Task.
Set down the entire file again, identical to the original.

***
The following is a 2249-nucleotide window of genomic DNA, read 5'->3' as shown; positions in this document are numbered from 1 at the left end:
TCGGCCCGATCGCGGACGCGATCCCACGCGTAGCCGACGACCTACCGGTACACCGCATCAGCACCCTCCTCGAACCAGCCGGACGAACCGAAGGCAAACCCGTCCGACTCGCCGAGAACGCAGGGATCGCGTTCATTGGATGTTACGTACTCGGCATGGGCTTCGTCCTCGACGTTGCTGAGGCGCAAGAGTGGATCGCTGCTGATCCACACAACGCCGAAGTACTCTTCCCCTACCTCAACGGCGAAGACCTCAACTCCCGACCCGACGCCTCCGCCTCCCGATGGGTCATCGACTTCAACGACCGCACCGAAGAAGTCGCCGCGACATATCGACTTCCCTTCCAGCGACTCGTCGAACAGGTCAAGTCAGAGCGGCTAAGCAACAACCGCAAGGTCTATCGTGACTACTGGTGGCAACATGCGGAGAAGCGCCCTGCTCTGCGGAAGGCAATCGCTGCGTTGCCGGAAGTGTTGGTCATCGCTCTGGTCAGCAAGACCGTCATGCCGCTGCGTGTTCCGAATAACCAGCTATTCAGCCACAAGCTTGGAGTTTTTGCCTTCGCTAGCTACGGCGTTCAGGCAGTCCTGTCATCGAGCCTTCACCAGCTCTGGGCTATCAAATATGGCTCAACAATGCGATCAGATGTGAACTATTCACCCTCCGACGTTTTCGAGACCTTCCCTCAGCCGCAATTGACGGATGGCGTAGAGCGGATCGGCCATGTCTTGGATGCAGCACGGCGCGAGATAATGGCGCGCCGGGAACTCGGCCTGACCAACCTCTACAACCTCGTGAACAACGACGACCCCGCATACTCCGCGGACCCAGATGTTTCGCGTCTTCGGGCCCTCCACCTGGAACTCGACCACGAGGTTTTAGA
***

The following is a 2249-nucleotide window of genomic DNA, read 5'->3' as shown; positions in this document are numbered from 1 at the left end:
TCGGCCCGATCGCGGACGCGATCCCACGCGTAGCCGACGACCTACCGGTACACCGCATCAGCACCCTCCTCGAACCAGCCGGACGAACCGAAGGCAAACCCGTCCGACTCGCCGAGAACGCAGGGATCGCGTTCATTGGATGTTACGTACTCGGCATGGGCTTCGTCCTCGACGTTGCTGAGGCGCAAGAGTGGATCGCTGCTGATCCACACAACGCCGAAGTACTCTTCCCCTACCTCAACGGCGAAGACCTCAACTCCCGACCCGACGCCTCCGCCTCCCGATGGGTCATCGACTTCAACGACCGCACCGAAGAAGTCGCCGCGACATATCGACTTCCCTTCCAGCGACTCGTCGAACAGGTCAAGTCAGAGCGGCTAAGCAACAACCGCAAGGTCTATCGTGACTACTGGTGGCAACATGCGGAGAAGCGCCCTGCTCTGCGGAAGGCAATCGCTGCGTTGCCGGAAGTGTTGGTCATCGCTCTGGTCAGCAAGACCGTCATGCCGCTGCGTGTTCCGAATAACCAGCTATTCAGCCACAAGCTTGGAGTTTTTGCCTTCGCTAGCTACGGCGTTCAGGCAGTCCTGTCATCGAGCCTTCACCAGCTCTGGGCTATCAAATATGGCTCAACAATGCGATCAGATGTGAACTATTCACCCTCCGACGTTTTCGAGACCTTCCCTCAGCCGCAATTGACGGATGGCGTAGAGCGGATCGGCCATGTCTTGGATGCAGCACGGCGCGAGATAATGGCGCGCCGGGAACTCGGCCTGACCAACCTCTACAACCTCGTGAACAACGACGACCCCGCATACTCCGCGGACCCAGATGTTTCGCGTCTTCGGGCCCTCCACCTGGAACTCGACCACGAGGTTTTAGA